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In re Safeco Lloyds Ins.

Court of Appeals of Texas, Ninth District, Beaumont
Jan 19, 2006
No. 09-05-533 CV (Tex. App. Jan. 19, 2006)


No. 09-05-533 CV

Submitted on December 22, 2005.

Opinion Delivered January 19, 2006.

Original Proceeding.

Writ Conditionally Granted.



Gladys Shadden sued Safeco Lloyds Insurance Company ("Safeco") for breach of contract. Shadden seeks to recover the fair market value of a motor vehicle damaged in an accident with an underinsured motorist. The parties dispute the vehicle's value. The insurance contract contains an appraisal clause, but the trial court denied Safeco's combined plea in abatement and motion to compel appraisal. We conditionally grant relief.

The contract provides for an appraisal process, as follows:

If we and you do not agree on the amount of loss, either may demand an appraisal of the loss. In this event, each party will select a competent appraiser. The two appraisers will select an umpire. The appraisers will state separately the actual cash value and the amount of loss. If they fail to agree, they will submit their differences to the umpire. A decision agreed to by any two will be binding. Each party will:

1. Pay its chosen appraiser; and

2. Bear the expenses of the appraisal and umpire equally.

Appraisal clauses are enforceable. See In re Allstate County Mut. Ins. Co., 85 S.W.3d 193, 195 (Tex. 2002). Because a refusal to enforce the appraisal process would prevent the defendants from obtaining independent valuations that could counter the plaintiffs' breach of contract claims, the Supreme Court held the trial court abused its discretion by refusing to enforce the provision. Id. at 196.

Shadden contends Allstate is distinguishable because the appraisal clause in Safeco's insurance contract does not provide for an alternate means of selecting an umpire in the event the appraisers cannot agree on an umpire. She argues the insurance company could invoke the appraisal clause then refuse to agree on an umpire and thus never have to pay.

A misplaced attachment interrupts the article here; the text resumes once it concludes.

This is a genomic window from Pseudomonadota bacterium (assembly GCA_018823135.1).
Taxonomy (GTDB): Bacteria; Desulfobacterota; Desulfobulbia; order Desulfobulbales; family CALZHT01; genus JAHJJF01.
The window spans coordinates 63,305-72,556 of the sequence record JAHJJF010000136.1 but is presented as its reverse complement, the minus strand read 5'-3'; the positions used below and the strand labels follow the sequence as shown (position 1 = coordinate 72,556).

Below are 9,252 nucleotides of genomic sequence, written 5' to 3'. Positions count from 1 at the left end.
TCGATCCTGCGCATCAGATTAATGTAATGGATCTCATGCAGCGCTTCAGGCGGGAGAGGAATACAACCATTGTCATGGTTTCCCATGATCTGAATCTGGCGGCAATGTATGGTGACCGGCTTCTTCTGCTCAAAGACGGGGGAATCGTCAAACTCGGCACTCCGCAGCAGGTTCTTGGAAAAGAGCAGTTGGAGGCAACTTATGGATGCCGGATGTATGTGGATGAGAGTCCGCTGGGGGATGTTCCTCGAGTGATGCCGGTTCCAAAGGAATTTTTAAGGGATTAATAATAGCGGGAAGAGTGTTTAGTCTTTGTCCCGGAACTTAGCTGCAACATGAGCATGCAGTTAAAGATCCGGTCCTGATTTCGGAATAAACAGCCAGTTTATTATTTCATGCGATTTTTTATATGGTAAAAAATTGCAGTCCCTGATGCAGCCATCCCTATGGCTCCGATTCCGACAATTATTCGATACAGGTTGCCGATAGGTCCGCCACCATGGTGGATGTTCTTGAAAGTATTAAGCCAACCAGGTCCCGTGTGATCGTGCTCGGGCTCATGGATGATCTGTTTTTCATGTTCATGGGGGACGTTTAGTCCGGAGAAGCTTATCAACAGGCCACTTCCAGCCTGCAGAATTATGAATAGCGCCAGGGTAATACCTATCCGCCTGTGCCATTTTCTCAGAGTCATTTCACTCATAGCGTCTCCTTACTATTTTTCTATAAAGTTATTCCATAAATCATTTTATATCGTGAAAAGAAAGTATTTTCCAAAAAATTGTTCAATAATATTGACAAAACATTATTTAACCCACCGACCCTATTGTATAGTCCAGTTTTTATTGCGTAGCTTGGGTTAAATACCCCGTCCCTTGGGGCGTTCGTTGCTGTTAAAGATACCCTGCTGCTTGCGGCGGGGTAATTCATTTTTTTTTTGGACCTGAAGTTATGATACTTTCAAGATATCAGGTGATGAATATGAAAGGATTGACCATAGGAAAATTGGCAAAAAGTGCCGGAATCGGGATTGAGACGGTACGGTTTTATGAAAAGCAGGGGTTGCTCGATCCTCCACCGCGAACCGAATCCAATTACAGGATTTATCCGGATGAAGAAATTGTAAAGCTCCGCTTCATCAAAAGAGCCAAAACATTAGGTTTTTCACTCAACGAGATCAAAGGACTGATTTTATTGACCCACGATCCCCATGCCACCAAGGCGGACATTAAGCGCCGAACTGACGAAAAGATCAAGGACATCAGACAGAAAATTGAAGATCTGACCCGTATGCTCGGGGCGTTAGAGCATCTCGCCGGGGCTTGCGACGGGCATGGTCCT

Under the plain language of the policy, it is not the insurance company and the insured who select the umpire, but the appraisers. Were Safeco to interfere with orderly implementation of the appraisal process, conceivably the trial court might reasonably find the insurer to be estopped from invoking the appraisal process. That possibility is at best speculative because there is no evidence in the record that Safeco engaged in any act inconsistent with its demand for an appraisal. See Scottish Union Nat. Ins. Co. v. Clancey, 83 Tex. 113, 18 S.W. 439, 440-41 (1892) (Holding insurance company did not waive demand for appraisal where the insurer's actions were consistent with endeavoring to ascertain the amount of damage but the insured declined to comply with the policy conditions.).

The parties agreed to submit to an appraisal process to determine the cash value and the amount of loss. Safeco did not waive its right to invoke the provision by engaging in behavior inconsistent with the exercise of its rights, and the trial court abused its discretion by denying the motion to compel an appraisal. As was the case in Allstate, the trial court's action denies Safeco the development of proof going to the heart of its case, and therefore cannot be remedied by appeal. Allstate, 85 S.W.3d at 196.

We conditionally grant mandamus relief. We lift our temporary relief order of December 28, 2005, so that the trial court may order the appraisal process be initiated within a reasonable time and proceed with the case in a way that does not deprive Safeco of its contractual right to an appraisal of the insured property. We trust that the trial court will comply with this Opinion; the writ will issue only if the trial court fails to do so.

Summaries of

In re Safeco Lloyds Ins.

Court of Appeals of Texas, Ninth District, Beaumont
Jan 19, 2006
No. 09-05-533 CV (Tex. App. Jan. 19, 2006)
Case details for

In re Safeco Lloyds Ins.

Case Details


Court:Court of Appeals of Texas, Ninth District, Beaumont

Date published: Jan 19, 2006


No. 09-05-533 CV (Tex. App. Jan. 19, 2006)